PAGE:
Spotlight on Species, Greater Gliders

In a recent night spotlight on species night survey we were in luck. We found another Greater Glider in the Wombat State Forest. This time rather then just taking stills I was interested to see if I could video the Greater Glider. Normally when lit by spotlights the Greater Gliders end up pretty well blinded by the light and tend to just sit still. While this is great for photos, a glider just sitting in a tree in the light is not great for video.

So when trying to film anything a night in situ with natural behavior there is no point using a light so bright as to stop that behavior. We know most nocturnal animals seem happy to move about in moonlight so this time with the Great Glider I tried a light that was only just a little brighter than a full moon. It worked, the glider was not interested in me and my light and it kept watching the people with the spot lights as they moved on. I was finally able to capture a bit of clambering about before the spotlights returned but it gives me great hope that it will be possible to film this magnificent endangered species in the wild. All in all it was a very good test result.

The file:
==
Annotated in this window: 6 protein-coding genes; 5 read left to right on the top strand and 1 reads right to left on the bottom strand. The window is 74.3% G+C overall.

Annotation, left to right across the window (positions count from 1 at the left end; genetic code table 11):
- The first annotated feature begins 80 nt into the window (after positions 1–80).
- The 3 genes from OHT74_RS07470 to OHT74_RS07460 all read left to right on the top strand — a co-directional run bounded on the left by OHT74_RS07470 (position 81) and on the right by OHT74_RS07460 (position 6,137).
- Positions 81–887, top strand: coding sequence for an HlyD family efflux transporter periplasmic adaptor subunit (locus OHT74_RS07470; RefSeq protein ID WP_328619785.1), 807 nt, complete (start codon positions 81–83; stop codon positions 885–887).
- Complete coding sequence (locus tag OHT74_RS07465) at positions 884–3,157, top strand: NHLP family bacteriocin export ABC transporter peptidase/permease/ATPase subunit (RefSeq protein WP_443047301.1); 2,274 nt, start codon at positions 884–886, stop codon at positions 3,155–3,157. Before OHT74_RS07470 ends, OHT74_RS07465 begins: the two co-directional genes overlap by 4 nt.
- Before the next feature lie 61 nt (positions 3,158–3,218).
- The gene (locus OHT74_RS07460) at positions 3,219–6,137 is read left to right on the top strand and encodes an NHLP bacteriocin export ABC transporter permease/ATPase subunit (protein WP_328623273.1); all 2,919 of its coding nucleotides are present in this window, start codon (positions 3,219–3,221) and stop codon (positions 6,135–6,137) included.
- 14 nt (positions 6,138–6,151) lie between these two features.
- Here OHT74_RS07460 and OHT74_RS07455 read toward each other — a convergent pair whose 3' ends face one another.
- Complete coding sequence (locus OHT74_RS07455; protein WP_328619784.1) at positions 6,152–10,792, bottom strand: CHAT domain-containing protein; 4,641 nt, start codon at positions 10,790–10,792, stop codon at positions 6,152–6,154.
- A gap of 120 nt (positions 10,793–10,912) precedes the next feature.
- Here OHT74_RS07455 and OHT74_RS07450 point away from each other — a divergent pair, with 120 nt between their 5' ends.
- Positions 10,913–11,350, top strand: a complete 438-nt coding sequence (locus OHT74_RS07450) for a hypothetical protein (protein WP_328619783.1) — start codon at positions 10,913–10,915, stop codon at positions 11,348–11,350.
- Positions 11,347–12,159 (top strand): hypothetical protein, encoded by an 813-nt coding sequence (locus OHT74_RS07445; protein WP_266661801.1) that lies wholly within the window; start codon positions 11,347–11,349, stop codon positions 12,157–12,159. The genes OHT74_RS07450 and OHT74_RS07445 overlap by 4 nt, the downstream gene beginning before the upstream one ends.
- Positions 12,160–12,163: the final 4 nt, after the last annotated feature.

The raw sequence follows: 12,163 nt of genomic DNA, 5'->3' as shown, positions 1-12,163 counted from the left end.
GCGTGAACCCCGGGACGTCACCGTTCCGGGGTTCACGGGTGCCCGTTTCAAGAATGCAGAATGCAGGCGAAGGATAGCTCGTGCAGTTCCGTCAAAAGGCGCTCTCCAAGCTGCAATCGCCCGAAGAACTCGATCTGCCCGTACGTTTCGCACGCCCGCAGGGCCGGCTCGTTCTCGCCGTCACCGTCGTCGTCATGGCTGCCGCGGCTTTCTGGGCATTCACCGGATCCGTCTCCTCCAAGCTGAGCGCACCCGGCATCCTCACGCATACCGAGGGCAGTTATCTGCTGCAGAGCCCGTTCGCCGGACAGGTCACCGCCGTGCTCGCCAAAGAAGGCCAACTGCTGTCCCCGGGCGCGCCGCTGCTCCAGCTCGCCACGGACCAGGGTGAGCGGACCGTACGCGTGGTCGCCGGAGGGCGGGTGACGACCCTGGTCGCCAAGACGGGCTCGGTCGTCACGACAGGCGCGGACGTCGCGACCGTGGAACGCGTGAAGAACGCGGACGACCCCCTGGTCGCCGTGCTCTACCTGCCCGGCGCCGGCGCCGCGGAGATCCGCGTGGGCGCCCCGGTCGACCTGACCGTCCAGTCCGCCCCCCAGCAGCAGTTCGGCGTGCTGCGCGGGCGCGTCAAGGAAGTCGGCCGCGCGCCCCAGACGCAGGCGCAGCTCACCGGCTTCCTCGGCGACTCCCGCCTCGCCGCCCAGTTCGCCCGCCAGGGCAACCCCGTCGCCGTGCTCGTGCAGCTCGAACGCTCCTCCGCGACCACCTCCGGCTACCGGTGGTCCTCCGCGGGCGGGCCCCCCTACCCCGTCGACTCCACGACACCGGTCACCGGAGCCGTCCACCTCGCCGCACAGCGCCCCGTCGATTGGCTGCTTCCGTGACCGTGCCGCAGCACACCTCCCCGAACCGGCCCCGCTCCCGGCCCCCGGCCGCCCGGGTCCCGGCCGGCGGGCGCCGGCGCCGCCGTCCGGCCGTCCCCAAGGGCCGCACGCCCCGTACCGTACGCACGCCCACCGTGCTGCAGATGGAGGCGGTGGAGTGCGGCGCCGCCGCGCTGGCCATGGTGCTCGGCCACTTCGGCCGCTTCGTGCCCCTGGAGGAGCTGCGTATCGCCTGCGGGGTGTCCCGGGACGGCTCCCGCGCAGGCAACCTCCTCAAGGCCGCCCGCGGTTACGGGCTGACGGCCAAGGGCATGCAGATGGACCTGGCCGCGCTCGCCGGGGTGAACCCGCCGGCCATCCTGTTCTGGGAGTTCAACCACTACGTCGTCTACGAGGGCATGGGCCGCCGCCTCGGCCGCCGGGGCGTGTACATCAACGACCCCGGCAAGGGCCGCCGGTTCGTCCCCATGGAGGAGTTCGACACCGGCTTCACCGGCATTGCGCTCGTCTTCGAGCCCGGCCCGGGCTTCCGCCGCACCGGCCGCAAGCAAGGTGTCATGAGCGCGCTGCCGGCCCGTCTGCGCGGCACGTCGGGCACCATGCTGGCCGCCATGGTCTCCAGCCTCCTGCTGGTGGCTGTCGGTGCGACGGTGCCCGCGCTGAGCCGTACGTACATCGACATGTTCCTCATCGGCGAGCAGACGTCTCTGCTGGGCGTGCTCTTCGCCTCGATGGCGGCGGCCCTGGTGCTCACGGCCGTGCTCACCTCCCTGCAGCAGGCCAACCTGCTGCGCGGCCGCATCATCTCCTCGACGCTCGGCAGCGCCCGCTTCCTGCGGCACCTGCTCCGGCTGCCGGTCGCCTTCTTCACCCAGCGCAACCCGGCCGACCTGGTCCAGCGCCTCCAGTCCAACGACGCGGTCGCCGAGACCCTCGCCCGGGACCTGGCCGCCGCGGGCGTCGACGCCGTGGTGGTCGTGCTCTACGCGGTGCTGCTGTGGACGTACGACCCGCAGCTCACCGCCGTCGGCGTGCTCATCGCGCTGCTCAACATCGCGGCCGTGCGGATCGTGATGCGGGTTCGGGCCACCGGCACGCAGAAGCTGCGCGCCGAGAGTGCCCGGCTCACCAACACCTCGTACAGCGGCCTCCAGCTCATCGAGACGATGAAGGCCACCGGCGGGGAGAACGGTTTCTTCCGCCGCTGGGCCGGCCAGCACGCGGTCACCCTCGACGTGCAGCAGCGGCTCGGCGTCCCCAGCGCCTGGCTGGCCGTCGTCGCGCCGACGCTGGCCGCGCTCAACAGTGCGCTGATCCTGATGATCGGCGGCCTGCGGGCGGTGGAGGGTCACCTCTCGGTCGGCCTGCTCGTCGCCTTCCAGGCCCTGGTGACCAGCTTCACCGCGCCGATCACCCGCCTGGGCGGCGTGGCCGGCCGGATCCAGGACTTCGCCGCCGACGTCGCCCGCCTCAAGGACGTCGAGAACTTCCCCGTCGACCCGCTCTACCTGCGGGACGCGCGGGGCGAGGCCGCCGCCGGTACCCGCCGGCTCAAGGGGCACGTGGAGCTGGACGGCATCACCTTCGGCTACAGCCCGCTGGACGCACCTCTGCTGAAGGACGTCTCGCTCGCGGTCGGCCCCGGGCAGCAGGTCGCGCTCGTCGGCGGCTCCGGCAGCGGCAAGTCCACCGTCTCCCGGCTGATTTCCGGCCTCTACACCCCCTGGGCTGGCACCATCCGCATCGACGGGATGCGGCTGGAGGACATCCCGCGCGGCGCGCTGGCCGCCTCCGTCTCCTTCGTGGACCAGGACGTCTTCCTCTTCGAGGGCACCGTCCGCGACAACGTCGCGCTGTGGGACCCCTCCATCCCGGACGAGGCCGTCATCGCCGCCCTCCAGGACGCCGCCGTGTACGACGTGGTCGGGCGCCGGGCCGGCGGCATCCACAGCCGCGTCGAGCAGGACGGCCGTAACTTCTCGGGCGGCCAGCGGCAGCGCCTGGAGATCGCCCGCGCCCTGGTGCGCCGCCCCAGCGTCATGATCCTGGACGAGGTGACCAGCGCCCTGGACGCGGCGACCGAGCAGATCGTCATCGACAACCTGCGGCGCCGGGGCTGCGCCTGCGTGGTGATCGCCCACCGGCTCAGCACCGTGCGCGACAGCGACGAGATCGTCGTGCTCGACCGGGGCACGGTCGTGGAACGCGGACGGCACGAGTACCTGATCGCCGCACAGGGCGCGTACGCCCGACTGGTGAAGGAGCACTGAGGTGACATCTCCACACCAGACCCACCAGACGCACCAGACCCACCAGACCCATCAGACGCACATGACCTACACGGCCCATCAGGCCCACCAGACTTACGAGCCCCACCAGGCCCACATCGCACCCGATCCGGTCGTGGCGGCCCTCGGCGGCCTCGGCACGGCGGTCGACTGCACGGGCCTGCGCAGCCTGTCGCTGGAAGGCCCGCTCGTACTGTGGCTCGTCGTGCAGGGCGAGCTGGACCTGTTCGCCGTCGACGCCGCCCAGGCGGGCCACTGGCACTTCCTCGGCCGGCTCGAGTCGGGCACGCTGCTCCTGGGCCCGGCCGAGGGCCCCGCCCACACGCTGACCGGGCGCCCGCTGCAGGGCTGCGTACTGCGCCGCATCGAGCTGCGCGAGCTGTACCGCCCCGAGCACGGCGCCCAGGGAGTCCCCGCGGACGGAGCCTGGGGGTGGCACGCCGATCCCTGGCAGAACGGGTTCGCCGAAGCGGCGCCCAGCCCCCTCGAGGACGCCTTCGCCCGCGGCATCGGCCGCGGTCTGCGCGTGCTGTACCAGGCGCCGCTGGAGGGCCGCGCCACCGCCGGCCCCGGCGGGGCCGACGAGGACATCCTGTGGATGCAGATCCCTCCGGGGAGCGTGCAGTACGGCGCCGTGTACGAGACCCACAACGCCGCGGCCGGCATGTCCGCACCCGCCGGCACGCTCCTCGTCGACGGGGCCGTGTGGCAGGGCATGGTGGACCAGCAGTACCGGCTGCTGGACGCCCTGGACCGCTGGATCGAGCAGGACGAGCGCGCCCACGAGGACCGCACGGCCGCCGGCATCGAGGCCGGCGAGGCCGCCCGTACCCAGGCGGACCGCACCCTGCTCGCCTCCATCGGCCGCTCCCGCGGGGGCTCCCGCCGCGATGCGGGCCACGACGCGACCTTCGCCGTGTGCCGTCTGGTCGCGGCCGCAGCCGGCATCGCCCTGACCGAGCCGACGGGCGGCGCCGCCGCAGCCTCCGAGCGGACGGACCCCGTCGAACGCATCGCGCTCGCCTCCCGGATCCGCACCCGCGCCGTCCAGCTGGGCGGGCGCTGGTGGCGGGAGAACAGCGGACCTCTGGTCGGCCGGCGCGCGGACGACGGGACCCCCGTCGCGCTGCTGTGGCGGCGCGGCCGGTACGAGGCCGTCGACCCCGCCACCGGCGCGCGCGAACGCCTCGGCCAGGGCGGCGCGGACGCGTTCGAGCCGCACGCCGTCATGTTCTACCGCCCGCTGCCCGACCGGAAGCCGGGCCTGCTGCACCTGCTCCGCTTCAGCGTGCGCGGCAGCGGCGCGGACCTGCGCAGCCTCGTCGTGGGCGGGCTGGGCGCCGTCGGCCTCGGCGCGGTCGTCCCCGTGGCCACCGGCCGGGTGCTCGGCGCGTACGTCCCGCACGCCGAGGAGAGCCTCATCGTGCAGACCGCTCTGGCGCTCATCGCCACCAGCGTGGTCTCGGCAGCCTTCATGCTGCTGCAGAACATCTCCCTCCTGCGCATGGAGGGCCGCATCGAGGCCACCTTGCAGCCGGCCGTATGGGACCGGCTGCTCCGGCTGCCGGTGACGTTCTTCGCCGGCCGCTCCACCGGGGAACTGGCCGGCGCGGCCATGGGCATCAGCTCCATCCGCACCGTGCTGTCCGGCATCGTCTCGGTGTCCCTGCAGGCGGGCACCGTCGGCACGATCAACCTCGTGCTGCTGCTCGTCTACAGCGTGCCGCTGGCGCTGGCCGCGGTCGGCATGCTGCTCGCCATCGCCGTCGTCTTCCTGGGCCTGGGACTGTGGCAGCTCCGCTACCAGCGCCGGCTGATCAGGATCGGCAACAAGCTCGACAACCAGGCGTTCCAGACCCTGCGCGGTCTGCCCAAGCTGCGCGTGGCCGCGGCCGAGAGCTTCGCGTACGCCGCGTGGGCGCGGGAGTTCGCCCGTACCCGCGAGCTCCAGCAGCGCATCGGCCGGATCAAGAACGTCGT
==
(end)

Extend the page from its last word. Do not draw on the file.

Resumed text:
The clip starts with a brushtail possum, it was my test critter, while it was interested it did not seem to be worried by my light. I then got some shots of the Great Glider under the spotlights from the survey team, it did as others have done in the past and just sat. As the team moved on I stayed, you can see the glider as the spot lights go off and a red head torch is used to light it. It still stares at the people and red light, I turn my light on and off a couple of times, it does not seem to notice and is much more interested in looking at the spot-lighters. Once they move on we see the Greater Glider just under my light. When it quietens down the Great Glider changed position just before the spotlight team returned. It was very encouraging to see the Glider being unconcerned under the filming light.

For the technically interested the material was shot with a Sigma 150-600 mm lens, using a Sony A7S2 Camera in 4k at 25 fr/sec. It was about 30m away from the camera and did not seem to mind my quiet presence.

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